Outdoor air pollution causes health effects that include coughing, aggravation of asthma and other respiratory diseases, as well as the exacerbation of cardiovascular disease. This results in increases in emergency room visits, hospital admissions and premature death as air quality degrades.
Research indicates even low concentrations of these pollutants can result in adverse health effects. An increase in air pollutants contributes to an increase in morbidity and premature mortality.
2. Built Environment:
The built environments can influence physical and mental health through factors such as community design, adequate housing, access to safe water, good sanitation, safe neighbourhoods, and adequate access to education, recreational services, public transit and child care. In essence, the built structure provides the setting for many of the social determinants of health.
The built environment can also provide opportunities for social interaction through an array of social networks and organizations. Generally, the larger the urban centre, the greater the number and complexity of social networks. Social engagement in the community builds trust, efficacy and a sense of belonging that is associated with improved mental and immunological health.
Urban centres tend to be less culturally and socially homogeneous and have diverse populations. Within these cities, communities comprised of close networks of people of similar cultural and social perspectives offer the benefits of community such as social support.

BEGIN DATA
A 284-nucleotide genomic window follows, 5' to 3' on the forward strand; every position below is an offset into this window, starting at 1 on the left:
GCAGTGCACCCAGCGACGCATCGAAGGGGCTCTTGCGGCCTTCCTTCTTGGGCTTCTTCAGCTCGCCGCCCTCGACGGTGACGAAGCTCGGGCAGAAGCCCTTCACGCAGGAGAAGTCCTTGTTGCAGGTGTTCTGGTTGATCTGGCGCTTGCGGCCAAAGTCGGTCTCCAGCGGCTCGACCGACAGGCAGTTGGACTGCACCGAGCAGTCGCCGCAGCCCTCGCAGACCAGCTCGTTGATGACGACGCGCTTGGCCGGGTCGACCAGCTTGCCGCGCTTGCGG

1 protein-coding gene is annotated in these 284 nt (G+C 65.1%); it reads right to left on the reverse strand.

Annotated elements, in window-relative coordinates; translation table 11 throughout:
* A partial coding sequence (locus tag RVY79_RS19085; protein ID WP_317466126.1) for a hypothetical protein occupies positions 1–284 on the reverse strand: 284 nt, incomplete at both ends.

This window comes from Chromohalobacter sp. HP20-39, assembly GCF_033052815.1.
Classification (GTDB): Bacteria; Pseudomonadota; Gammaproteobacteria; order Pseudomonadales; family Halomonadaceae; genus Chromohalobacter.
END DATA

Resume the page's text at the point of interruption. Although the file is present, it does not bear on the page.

Although urban areas provide many opportunities for social contact with others, they can also create anonymity and isolation. Regardless of neighbourhood density, many urban dwellers say that they do not know their neighbors, a number of elderly residents live alone, and those who are not connected with the greater community can experience isolation.
Overcrowding and poorly ventilated houses can also increase susceptibility to disease. The number of people per dwelling has been known to greatly impact the physical and mental health of inhabitants, including raising the risk of acquiring tuberculosis.
Homelessness is also a health issue. It is difficult to measure how many people are homeless as homelessness is a continuum with a variety of short and long term experiences. Some of these people become homeless as a result of inadequate income, living in a community with inadequate housing, or having a mental illness, which may hinder opportunities for employment and income.
While homelessness can affect a broad range of people, approximately one-third of the homeless are between the ages of 16 and 24 years. A lack of housing contributes to a vicious circle influencing eligibility for income supports, community benefits, voter registration and employment options that could bring about changes in living conditions.
As well, about half of youth living on the street have been involved with the child welfare system at some point during their lifetime. An equal share were abused as children and left home as a result. Many street youth dropped out or were expelled from school.